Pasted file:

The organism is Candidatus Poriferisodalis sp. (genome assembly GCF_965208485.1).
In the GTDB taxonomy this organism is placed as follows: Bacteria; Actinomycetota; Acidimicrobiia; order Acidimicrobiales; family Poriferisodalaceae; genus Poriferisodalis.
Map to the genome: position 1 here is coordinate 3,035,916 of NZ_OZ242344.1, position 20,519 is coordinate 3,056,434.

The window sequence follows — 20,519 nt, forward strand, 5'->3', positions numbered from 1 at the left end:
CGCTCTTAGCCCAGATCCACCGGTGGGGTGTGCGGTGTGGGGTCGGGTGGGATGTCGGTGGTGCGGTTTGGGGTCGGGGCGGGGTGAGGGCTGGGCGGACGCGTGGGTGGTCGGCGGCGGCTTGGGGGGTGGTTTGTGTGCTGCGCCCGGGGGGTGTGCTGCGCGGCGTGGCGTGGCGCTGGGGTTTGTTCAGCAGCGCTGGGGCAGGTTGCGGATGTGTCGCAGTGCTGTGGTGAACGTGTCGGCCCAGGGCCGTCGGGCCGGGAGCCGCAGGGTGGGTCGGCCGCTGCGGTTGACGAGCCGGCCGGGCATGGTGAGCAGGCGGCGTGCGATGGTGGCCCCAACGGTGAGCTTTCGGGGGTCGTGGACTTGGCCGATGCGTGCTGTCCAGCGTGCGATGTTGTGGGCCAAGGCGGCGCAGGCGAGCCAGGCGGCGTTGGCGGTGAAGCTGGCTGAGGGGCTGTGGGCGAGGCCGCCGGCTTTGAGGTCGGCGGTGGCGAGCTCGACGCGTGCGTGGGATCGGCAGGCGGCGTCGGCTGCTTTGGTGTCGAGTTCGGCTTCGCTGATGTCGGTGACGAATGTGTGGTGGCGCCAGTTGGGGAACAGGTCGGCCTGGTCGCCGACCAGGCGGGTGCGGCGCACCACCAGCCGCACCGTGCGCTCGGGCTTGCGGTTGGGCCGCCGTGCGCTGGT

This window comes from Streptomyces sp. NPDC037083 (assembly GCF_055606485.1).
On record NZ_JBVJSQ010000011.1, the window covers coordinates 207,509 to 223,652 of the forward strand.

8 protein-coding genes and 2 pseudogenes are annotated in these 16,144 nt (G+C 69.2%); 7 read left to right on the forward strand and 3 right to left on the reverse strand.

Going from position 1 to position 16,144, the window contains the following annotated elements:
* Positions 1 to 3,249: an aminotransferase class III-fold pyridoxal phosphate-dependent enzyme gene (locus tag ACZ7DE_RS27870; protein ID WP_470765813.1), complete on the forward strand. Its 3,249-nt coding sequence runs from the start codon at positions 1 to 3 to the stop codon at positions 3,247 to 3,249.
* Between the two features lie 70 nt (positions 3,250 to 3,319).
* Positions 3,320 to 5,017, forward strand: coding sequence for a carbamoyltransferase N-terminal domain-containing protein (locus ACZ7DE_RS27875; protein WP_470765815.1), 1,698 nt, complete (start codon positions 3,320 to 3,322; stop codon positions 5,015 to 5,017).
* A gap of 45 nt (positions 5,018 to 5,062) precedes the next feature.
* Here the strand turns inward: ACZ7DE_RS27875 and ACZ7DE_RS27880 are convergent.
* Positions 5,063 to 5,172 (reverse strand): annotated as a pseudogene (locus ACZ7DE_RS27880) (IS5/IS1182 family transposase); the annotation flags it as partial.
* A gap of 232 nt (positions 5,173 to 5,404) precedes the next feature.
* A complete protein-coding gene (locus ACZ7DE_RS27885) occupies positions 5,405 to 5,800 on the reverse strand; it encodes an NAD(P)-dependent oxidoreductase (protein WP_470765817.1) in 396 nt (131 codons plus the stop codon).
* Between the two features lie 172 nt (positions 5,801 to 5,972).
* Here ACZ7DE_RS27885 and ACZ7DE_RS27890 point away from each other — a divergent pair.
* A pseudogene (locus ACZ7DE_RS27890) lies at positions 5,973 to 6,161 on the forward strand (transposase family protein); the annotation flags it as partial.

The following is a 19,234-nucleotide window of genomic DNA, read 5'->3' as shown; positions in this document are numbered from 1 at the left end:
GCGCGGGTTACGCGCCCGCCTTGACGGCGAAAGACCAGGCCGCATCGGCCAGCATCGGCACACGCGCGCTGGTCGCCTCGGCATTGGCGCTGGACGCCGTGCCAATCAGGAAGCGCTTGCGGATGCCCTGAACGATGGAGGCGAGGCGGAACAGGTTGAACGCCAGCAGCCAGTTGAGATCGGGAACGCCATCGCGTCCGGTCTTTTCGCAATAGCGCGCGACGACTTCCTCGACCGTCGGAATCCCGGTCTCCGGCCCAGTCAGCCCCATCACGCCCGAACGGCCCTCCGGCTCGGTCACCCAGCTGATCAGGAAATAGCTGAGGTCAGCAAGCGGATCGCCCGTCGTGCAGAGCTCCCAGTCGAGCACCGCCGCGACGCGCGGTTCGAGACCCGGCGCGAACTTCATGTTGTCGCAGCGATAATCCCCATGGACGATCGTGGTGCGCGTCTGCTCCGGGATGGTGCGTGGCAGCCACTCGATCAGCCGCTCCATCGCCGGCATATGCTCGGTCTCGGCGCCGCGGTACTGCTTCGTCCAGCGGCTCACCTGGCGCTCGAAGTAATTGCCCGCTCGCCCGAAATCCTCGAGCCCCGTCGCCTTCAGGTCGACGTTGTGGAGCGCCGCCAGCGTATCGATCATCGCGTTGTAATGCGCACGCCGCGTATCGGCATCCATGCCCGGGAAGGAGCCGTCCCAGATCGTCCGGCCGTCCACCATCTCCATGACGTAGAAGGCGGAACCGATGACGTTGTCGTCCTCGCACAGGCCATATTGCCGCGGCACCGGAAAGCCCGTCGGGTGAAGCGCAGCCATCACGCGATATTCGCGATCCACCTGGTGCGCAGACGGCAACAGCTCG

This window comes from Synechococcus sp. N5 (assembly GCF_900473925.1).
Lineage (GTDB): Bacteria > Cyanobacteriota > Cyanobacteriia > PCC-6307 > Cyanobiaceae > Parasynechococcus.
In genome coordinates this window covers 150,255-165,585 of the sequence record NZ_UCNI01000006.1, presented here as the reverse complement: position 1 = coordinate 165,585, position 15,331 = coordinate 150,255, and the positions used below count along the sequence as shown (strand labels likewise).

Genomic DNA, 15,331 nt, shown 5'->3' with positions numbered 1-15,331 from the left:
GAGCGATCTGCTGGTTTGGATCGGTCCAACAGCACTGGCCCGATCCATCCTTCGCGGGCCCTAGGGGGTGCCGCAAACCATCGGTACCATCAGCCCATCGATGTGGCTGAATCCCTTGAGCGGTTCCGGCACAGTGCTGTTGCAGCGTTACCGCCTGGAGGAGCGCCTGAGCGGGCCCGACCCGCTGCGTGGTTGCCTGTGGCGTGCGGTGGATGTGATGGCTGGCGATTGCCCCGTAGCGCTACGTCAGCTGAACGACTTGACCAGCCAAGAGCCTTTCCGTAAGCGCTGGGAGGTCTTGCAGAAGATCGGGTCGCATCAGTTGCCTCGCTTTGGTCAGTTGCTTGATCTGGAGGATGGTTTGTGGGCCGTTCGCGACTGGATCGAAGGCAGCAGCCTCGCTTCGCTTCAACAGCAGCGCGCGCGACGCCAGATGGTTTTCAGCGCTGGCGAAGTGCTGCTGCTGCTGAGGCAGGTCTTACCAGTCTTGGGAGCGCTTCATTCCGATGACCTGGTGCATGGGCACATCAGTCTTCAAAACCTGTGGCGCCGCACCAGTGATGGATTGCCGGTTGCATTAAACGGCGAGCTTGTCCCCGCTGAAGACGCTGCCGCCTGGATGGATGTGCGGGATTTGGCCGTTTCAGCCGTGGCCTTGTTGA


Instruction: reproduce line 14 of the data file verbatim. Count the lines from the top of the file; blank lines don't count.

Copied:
* Here the strand turns inward: ACZ7DE_RS27875 and ACZ7DE_RS27880 are convergent.